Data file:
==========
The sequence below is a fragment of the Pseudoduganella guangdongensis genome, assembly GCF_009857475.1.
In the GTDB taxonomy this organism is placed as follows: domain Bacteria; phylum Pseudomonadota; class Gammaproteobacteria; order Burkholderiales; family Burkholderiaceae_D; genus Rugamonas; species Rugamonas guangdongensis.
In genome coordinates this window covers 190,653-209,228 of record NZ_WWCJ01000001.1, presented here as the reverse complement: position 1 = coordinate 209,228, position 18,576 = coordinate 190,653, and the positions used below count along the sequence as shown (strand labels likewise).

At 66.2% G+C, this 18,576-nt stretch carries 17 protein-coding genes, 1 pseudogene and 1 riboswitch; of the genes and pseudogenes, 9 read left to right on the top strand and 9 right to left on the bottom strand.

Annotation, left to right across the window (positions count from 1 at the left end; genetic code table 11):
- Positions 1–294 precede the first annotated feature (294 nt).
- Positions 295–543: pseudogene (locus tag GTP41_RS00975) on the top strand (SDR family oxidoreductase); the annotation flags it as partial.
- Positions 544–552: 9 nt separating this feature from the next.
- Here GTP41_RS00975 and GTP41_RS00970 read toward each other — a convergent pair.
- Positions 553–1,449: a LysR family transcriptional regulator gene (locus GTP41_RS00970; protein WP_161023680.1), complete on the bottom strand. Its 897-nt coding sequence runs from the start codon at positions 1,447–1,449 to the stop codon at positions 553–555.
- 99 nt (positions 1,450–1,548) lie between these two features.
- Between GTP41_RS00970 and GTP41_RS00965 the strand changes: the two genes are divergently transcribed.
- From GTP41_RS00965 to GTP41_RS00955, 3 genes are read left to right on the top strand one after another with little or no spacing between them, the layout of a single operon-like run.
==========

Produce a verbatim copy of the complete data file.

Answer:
The sequence below is a fragment of the Pseudoduganella guangdongensis genome, assembly GCF_009857475.1.
In the GTDB taxonomy this organism is placed as follows: domain Bacteria; phylum Pseudomonadota; class Gammaproteobacteria; order Burkholderiales; family Burkholderiaceae_D; genus Rugamonas; species Rugamonas guangdongensis.
In genome coordinates this window covers 190,653-209,228 of record NZ_WWCJ01000001.1, presented here as the reverse complement: position 1 = coordinate 209,228, position 18,576 = coordinate 190,653, and the positions used below count along the sequence as shown (strand labels likewise).

At 66.2% G+C, this 18,576-nt stretch carries 17 protein-coding genes, 1 pseudogene and 1 riboswitch; of the genes and pseudogenes, 9 read left to right on the top strand and 9 right to left on the bottom strand.

Annotation, left to right across the window (positions count from 1 at the left end; genetic code table 11):
- Positions 1–294 precede the first annotated feature (294 nt).
- Positions 295–543: pseudogene (locus tag GTP41_RS00975) on the top strand (SDR family oxidoreductase); the annotation flags it as partial.
- Positions 544–552: 9 nt separating this feature from the next.
- Here GTP41_RS00975 and GTP41_RS00970 read toward each other — a convergent pair.
- Positions 553–1,449: a LysR family transcriptional regulator gene (locus GTP41_RS00970; protein WP_161023680.1), complete on the bottom strand. Its 897-nt coding sequence runs from the start codon at positions 1,447–1,449 to the stop codon at positions 553–555.
- 99 nt (positions 1,450–1,548) lie between these two features.
- Between GTP41_RS00970 and GTP41_RS00965 the strand changes: the two genes are divergently transcribed.
- From GTP41_RS00965 to GTP41_RS00955, 3 genes are read left to right on the top strand one after another with little or no spacing between them, the layout of a single operon-like run.